Despite reading many times that TV presenters supposedly speak with a Midwest accent, I never met anyone in the Midwest who spoke like a TV presenter. Even the TV presenters on the Midwest stations spoke in that difficult to understand accent.

I will try to explain what the Midwest accent sounds to me as a second-language English speaker. The most notable trait is a nasality (is that a word?) which they apply to the vowels; this nasality is the one thing which makes the accent the most difficult to understand. It is also higher-pitched compared to every other region of the country.

Midwesterners also have the habit of refusing to speak up; they mumble words and get mad when people cannot understand them. A lady at a grocery store got mad at me because she mumbled a price to me and I could not understand a single thing she said. In addition, they pronounce words very differently from other regions. The word "dollar" is pronounced more like "dawllar" (the first syllable rhyming with the name "Al"). The word "not" sounds more like "nat" and they use the word "yet" differently to replace "still" which confused me endlessly.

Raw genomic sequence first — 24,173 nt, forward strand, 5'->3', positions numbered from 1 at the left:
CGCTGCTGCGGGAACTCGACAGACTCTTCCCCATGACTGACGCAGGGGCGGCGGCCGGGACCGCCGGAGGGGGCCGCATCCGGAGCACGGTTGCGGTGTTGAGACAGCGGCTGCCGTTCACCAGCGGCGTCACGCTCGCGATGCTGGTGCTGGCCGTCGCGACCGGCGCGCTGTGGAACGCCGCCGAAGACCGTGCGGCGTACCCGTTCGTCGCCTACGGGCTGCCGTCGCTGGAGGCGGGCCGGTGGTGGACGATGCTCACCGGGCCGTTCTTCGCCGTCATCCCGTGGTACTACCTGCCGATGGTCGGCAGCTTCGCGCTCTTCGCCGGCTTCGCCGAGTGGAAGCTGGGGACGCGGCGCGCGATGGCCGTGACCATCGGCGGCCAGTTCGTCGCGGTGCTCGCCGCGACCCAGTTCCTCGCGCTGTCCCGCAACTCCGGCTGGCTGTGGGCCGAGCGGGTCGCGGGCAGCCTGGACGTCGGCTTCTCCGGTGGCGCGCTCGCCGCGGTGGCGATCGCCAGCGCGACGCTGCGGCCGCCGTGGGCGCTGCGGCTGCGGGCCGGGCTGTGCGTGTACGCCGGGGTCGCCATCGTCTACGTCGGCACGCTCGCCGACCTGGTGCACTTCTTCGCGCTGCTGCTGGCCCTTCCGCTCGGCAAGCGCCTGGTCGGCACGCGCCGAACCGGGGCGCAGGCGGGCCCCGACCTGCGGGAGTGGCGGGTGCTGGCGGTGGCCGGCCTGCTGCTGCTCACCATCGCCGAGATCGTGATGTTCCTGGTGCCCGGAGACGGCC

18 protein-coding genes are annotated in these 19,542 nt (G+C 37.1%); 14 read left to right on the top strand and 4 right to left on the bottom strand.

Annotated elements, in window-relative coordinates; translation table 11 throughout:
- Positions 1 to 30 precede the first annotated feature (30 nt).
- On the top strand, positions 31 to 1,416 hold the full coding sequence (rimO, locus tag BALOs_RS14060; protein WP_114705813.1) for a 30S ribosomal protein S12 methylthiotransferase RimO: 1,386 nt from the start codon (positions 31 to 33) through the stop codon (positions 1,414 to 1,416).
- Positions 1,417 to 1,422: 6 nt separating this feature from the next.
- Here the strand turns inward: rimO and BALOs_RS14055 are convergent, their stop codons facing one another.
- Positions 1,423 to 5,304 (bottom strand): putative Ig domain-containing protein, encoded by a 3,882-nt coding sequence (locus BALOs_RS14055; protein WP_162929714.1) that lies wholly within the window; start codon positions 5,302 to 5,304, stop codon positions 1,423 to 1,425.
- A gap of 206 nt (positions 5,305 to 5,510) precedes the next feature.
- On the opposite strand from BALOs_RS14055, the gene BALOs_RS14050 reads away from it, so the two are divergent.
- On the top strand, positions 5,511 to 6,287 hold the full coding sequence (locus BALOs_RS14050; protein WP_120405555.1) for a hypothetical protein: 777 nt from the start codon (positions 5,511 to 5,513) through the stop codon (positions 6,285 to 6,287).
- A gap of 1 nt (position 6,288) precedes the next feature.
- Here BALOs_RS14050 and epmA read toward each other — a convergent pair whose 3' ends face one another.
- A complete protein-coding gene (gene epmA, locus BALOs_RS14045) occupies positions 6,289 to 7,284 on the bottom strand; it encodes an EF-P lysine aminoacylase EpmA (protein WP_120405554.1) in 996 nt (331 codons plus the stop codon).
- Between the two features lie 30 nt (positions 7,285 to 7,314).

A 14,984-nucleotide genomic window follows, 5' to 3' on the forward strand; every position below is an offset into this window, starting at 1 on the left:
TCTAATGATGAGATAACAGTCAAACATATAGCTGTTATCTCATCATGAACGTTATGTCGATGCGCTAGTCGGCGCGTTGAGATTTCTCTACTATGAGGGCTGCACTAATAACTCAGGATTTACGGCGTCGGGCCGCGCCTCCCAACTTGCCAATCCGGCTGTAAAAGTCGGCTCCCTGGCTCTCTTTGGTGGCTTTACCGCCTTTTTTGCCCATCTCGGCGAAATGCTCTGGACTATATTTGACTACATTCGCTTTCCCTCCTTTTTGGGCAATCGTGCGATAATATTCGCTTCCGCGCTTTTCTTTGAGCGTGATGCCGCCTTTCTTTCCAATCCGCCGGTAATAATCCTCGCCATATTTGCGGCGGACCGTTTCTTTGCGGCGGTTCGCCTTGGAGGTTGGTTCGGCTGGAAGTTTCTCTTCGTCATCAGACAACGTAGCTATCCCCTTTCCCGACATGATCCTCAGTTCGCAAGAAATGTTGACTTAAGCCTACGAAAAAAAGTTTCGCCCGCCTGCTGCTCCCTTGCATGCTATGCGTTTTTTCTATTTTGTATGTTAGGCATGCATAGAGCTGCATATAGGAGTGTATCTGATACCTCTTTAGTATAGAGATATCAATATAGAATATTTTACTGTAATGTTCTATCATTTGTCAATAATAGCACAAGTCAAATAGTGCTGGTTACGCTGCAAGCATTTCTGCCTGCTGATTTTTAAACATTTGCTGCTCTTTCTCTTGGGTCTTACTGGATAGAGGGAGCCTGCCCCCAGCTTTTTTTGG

Example of yet/still usage:

Standard English: We still have the item on sale.
Midwest English: We have the item on sale yet.

In no other English accent did I ever hear this usage of "yet" to replace "still". It is annoyingly confusing to someone who already struggles with English not being his/her first language.

The purpose of this post is not to vent but rather to try to understand why Midwest is considered standard when it's the hardest accent to understand for a non-native and why people in Arizona sound more General American than Midwesterners.